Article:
the result when hovering over the same cell as above looks like this:



Security Warning: Putting JavaScript code in an identifier (like X_Tooltips) with write-permission from multiple users (like in CDM) would allow a malicious user to do Persistent XSS. For example a malicious user could record all actions done by another user.

HTML Tooltips

Besides the simple text-based tooltips illustrated above, one may also use HTML-based tooltips, which allow to display more sophisticated contents when hovering over the data entries in a widget. In this case the data of the string parameter X_Tooltips (associated with an identifier X) must be in HTML format; for more info on HTML, see for example html.com or www.w3schools.com .

Next we illustrate this feature based on some concrete examples for various widgets.

Suppose the data of a 2-dimensional parameter DailyNumberOfPassengers(i1,i2) is shown in a table widget, where i1 and i2 are alias indexes in a set Islands. One can declare the string parameter DailyNumberOfPassengers_Tooltips(i1,i2) and defined its HTML data value as follows:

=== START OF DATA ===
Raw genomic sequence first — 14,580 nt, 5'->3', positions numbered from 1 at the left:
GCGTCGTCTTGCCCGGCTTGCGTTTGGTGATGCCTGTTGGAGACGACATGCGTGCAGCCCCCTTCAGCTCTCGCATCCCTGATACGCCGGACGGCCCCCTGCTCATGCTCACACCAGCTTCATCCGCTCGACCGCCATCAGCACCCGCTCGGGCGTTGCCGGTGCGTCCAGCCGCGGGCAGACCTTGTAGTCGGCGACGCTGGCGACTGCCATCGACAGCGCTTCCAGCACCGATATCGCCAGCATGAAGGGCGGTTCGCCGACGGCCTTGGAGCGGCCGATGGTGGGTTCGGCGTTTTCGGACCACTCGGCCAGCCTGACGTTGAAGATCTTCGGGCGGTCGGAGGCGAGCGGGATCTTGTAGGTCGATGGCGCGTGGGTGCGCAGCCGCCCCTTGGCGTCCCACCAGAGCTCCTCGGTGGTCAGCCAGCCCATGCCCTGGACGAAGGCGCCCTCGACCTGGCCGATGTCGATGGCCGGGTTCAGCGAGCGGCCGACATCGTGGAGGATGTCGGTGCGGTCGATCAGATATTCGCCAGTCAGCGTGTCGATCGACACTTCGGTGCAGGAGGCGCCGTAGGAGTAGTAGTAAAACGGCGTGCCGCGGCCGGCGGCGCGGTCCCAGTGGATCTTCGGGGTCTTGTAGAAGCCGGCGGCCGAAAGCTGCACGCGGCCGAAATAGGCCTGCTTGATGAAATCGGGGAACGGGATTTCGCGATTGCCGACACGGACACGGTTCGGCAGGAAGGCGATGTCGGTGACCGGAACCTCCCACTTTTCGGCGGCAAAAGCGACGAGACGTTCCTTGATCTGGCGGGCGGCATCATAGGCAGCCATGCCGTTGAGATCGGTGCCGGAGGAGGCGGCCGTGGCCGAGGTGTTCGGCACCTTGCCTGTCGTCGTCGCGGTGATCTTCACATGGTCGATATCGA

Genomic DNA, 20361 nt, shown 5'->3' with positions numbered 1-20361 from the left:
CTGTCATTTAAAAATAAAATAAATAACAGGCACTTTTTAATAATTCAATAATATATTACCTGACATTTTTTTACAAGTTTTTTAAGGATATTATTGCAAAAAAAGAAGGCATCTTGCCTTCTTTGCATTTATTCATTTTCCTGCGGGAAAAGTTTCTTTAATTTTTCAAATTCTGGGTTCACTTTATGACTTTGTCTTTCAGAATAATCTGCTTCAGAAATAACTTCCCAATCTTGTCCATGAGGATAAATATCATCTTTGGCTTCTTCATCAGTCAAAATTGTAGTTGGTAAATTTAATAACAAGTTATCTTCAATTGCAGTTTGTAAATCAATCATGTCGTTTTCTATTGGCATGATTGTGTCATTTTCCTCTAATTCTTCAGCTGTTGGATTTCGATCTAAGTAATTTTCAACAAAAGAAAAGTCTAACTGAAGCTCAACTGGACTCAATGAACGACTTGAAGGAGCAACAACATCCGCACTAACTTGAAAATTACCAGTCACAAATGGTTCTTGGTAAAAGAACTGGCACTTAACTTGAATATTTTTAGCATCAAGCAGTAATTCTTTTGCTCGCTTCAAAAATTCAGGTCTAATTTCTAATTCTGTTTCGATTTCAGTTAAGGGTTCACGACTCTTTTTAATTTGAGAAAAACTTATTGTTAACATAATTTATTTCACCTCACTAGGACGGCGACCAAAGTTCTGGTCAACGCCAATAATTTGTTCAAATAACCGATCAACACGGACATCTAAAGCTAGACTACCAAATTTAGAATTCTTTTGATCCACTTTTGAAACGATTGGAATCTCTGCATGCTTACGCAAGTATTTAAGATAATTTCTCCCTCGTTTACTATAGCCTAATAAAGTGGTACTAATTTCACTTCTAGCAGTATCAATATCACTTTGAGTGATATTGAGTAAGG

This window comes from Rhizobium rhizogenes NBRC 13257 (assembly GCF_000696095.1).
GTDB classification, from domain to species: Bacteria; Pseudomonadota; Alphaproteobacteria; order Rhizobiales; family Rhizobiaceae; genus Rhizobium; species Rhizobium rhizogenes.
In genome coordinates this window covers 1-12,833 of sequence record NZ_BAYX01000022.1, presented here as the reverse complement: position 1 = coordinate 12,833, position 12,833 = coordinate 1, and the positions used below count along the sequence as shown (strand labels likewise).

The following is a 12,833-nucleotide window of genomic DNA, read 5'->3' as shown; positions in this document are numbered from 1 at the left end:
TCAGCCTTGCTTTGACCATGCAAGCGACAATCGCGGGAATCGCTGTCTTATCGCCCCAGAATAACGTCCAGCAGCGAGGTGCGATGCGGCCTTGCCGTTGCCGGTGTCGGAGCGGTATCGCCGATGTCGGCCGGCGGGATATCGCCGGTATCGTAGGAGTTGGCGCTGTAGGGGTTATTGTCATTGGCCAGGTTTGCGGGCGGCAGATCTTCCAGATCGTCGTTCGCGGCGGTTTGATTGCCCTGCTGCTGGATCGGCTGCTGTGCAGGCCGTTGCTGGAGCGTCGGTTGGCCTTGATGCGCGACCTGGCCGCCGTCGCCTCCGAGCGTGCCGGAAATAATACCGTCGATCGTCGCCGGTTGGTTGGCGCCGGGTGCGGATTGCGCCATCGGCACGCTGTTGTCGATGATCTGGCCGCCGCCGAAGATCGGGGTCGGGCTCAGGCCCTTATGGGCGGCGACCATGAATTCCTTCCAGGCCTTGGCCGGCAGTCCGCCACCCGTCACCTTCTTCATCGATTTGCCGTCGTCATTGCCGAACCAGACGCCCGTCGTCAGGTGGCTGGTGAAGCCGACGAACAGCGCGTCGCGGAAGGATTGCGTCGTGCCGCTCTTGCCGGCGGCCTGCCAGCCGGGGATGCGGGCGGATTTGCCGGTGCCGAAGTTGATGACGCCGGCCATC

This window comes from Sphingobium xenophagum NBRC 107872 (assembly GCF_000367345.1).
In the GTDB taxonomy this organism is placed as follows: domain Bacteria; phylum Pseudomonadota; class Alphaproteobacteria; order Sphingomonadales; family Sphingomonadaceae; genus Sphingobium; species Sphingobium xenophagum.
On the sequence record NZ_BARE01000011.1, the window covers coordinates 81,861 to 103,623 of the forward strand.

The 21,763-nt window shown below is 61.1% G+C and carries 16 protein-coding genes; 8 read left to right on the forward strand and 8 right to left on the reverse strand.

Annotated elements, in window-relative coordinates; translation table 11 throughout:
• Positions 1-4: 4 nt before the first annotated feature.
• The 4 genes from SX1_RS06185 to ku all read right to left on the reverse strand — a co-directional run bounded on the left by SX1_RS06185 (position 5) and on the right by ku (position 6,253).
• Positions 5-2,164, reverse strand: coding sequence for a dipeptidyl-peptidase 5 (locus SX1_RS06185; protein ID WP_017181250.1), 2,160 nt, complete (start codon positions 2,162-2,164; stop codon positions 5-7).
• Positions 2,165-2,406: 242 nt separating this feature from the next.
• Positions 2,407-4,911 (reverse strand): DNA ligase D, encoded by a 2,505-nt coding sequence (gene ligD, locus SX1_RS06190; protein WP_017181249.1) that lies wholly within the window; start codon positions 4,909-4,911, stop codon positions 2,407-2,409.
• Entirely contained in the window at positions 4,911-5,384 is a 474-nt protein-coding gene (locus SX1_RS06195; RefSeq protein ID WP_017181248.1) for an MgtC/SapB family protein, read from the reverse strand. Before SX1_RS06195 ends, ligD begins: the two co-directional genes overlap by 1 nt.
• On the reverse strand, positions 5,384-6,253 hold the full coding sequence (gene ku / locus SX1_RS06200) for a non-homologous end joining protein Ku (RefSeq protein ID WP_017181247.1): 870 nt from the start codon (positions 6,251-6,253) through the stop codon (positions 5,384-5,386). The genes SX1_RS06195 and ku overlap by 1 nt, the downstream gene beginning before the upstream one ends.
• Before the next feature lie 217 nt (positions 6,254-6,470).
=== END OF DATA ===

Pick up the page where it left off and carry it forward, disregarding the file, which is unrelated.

In this case the tooltip for a cell in the table looks like in the following picture:



Using HTML format: Where in a simple text-based tooltip you used \n to move to a new line, in a HTML-based tooltip this needs to be replaced by <br>, see example above. Similarly, the usage of \t in text-based tooltips should be replaced by HTML tables, see further below.

Next, suppose that the data of a 1-dimensional parameter TotalCostPerIsland(i) is rendered in a barchart widget. A HTML-based tooltip may be added by the string parameter TotalCostPerIsland_Tooltips(i) defined as


where for each element i of a set Islands, IslandImageURLs(i) is a string parameter holding the web URL of a corresponding (island) image. In this case the tooltip for a bar in the chart looks like in the following picture: